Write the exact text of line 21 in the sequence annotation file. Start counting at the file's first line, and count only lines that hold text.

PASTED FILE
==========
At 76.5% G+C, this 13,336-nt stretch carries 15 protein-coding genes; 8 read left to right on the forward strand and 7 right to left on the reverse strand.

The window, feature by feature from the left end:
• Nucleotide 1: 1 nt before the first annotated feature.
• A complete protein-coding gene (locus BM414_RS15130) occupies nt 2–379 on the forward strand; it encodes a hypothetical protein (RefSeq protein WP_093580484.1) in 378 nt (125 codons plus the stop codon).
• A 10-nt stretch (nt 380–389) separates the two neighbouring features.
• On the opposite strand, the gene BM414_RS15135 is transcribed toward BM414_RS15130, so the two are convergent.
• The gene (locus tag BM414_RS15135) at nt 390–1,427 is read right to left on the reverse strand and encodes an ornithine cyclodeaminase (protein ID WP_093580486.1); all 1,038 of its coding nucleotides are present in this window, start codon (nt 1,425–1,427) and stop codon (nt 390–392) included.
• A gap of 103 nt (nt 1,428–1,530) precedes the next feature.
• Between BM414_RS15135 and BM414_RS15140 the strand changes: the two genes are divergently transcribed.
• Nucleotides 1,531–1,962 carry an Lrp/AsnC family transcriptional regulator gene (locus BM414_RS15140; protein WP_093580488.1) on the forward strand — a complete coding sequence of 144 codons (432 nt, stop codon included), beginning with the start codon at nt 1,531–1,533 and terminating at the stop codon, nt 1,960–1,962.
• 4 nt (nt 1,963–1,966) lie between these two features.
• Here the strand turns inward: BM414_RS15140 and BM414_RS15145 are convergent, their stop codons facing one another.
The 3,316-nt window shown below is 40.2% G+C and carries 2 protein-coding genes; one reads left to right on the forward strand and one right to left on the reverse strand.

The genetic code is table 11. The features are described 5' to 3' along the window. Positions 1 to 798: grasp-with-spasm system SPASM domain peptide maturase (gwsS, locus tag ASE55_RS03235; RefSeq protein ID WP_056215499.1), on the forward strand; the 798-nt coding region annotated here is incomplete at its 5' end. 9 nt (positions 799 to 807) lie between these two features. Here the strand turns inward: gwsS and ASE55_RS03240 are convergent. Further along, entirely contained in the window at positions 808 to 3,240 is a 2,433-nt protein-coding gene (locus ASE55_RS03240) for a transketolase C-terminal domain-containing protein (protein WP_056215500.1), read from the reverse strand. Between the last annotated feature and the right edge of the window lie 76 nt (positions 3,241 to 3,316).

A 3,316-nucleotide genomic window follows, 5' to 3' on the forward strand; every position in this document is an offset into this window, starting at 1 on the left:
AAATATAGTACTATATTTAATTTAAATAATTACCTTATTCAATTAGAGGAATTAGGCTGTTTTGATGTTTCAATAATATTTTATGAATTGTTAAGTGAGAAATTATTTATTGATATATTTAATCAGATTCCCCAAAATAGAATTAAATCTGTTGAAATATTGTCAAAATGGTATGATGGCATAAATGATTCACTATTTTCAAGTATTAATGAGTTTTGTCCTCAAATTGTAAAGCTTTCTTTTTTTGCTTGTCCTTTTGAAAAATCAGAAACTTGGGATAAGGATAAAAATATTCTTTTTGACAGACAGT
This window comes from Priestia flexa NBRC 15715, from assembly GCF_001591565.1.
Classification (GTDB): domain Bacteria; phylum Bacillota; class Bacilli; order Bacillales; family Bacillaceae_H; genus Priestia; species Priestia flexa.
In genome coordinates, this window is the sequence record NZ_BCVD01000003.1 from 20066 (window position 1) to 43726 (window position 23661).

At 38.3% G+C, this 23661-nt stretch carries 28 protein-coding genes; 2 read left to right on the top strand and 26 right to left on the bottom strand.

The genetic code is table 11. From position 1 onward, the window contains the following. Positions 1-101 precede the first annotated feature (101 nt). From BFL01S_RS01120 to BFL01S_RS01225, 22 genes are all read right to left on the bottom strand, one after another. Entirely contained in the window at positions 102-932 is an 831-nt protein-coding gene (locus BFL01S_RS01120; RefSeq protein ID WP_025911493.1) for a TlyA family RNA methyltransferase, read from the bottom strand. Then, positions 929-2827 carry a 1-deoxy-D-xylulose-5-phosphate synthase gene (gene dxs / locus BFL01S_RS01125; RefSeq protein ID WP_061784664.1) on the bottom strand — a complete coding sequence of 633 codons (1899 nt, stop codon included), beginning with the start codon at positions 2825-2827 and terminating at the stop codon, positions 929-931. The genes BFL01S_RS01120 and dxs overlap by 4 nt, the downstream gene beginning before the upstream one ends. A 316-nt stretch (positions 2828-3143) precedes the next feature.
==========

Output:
The genetic code is table 11. From position 1 onward, the window contains the following. Positions 1-101 precede the first annotated feature (101 nt). From BFL01S_RS01120 to BFL01S_RS01225, 22 genes are all read right to left on the bottom strand, one after another. Entirely contained in the window at positions 102-932 is an 831-nt protein-coding gene (locus BFL01S_RS01120; RefSeq protein ID WP_025911493.1) for a TlyA family RNA methyltransferase, read from the bottom strand. Then, positions 929-2827 carry a 1-deoxy-D-xylulose-5-phosphate synthase gene (gene dxs / locus BFL01S_RS01125; RefSeq protein ID WP_061784664.1) on the bottom strand — a complete coding sequence of 633 codons (1899 nt, stop codon included), beginning with the start codon at positions 2825-2827 and terminating at the stop codon, positions 929-931. The genes BFL01S_RS01120 and dxs overlap by 4 nt, the downstream gene beginning before the upstream one ends. A 316-nt stretch (positions 2828-3143) precedes the next feature.